Effects of postpartum depression on infant feeding practices in an urban low income settlement Nairobi-kenya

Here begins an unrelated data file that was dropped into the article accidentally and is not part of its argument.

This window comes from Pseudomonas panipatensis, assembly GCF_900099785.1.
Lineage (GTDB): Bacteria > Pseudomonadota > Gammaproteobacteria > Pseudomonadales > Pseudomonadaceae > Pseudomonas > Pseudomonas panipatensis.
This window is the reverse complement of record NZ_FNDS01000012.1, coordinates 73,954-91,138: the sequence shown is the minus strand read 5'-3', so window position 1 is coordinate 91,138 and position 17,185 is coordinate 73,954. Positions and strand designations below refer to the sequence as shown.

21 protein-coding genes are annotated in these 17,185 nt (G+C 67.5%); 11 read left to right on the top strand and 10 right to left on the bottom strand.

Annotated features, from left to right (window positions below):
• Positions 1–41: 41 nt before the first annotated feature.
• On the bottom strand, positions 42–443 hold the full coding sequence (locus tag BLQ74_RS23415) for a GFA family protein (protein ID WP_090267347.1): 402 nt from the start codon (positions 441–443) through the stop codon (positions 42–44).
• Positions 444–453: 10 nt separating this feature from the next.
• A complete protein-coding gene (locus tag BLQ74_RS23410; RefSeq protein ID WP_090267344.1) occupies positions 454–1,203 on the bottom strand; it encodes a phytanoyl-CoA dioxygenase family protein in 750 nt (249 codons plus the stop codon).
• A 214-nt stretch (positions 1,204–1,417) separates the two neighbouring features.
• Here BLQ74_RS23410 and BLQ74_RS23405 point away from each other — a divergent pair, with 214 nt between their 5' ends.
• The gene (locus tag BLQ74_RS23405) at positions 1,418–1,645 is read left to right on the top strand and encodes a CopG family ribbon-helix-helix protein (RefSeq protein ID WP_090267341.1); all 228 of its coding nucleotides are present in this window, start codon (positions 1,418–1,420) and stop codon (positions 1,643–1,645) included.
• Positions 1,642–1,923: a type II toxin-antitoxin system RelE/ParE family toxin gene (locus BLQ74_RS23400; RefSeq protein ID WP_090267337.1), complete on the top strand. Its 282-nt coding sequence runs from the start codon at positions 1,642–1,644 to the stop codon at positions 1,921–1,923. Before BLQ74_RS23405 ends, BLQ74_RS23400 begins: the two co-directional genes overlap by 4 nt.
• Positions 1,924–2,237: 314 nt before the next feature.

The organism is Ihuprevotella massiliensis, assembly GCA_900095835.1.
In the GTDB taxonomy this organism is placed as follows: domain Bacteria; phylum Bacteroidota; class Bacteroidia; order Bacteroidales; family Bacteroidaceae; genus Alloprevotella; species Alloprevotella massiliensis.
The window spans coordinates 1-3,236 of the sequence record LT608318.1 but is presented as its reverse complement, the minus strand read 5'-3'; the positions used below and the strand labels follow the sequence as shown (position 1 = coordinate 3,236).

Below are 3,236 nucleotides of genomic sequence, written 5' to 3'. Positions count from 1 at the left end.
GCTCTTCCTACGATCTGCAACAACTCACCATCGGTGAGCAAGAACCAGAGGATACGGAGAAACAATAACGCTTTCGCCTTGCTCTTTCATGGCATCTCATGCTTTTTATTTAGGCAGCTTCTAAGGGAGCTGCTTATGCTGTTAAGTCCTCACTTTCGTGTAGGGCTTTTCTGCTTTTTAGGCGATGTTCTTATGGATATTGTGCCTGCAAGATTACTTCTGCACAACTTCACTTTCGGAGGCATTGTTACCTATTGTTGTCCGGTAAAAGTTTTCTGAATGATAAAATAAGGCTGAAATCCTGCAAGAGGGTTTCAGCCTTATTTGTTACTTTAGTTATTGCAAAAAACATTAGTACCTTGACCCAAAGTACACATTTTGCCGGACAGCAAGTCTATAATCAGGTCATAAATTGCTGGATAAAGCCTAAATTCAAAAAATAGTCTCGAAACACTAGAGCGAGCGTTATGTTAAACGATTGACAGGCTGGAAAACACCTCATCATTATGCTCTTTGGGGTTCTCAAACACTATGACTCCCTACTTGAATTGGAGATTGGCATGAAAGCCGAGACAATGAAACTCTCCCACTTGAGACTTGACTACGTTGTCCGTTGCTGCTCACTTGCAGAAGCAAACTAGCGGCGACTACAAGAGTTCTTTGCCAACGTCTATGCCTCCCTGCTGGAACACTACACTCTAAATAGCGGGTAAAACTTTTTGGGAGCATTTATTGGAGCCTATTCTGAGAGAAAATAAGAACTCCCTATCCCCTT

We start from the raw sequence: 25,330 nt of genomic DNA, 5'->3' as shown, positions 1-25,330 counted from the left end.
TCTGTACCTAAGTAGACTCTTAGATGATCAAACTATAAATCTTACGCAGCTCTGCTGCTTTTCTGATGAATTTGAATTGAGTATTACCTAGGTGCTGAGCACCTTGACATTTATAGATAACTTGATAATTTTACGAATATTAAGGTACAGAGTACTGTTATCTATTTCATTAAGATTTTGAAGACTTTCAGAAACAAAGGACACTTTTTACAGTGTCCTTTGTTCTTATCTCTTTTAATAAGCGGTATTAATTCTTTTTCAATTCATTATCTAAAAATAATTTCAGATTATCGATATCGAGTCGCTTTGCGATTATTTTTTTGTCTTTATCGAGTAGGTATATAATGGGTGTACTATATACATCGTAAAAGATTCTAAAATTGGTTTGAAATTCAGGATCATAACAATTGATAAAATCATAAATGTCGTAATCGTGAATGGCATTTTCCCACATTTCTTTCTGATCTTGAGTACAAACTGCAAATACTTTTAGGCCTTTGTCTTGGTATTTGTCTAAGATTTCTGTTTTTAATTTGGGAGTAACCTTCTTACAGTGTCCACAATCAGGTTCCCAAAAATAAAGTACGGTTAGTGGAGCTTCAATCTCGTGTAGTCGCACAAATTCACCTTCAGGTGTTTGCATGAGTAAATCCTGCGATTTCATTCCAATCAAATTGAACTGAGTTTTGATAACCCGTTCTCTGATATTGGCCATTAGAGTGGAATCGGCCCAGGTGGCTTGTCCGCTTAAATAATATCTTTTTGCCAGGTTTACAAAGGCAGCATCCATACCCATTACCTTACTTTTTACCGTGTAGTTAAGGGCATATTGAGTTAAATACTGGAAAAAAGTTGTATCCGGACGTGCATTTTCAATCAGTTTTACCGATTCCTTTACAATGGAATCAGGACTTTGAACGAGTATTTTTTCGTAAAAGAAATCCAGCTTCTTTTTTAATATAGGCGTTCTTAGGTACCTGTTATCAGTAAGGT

Childbirth represents for women a time of great vulnerability to become mentally unwell, with postpartum mood disorders affecting approximately 10-15% women from diverse cultures; and such represents a considerable public health problem affecting women and their families. Women are particularly prone in the postpartum period because of hormonal changes associated with childbirth and stressors associated with parenting. There are evidences that postpartum depression can lead to child malnutrition, because care giving activities and parenting roles can be compromised by postpartum depression effects. The objective of this study was to determine the effects of postpartum depression on Infant feeding practices among women in an urban low income settlement in NairobiKenya. This was a descriptive cross- section study, based in Nairobi County –Kariobangi North- Health centre Maternal and Child Health Clinic (MCH). Kariobangi clinic captures women from Korogocho slums and other surrounding areas. The study targeted 216 mothers visiting the MCH clinics for their infant’s immunization at 6week to 14weeks. The study determined postpartum depression using Edinburg postpartum depression scale; Infant feeding practices based on (WHO, 2009) infant and young child feeding guidelines; Nutrition status (weight for age) using infants growth monitoring card (percentiles and z- score). A total sample of 216 mothers and their infants were recruited in the study but 200 were eligible for analysis. Out of 200 mothers studied 27 (13.5%) were found to have postpartum depressive illness as measured by an EPDS score of ≥ 13. Marital status was significant associated with postpartum depression (p<0.05) the single women were more likely affected. Income level of less than 10,000 per month (p<0.05) was significant associated with postpartum depression. Feeding practices specifically (exclusive breastfeeding) was assessed and results were 27% of mothers had supplemented their infants particularly with water, cow milk, and soft porridge. Out of 27 depressed mothers 62.9% of them did not exclusively breastfeed their infants. There was significant association between PPD and Out of 27 depressed mothers 66.7% of them had underweight infants. There was significant association between postpartum depression and infants underweight (OR=4.401; 95%CI [1.756-11.028]; (p<0.05). These finding reveals the prevalence postpartum depression and its effects on infant feeding practices and child under nutrition among women in low income settlement. The study recommends policy makers to allocate resources to reduce prevalence of PPD among women of reproductive age (15-45). Screening women for depression should be one among services given every day in the maternal and child clinic. It is important to sensitize women and create awareness about the symptoms and characteristics of post partum depression. There is a need for more research on PPD to be done using different study design such as longitudinal community based study to assess factors and prevalence of PPD and its effect on various health conditions.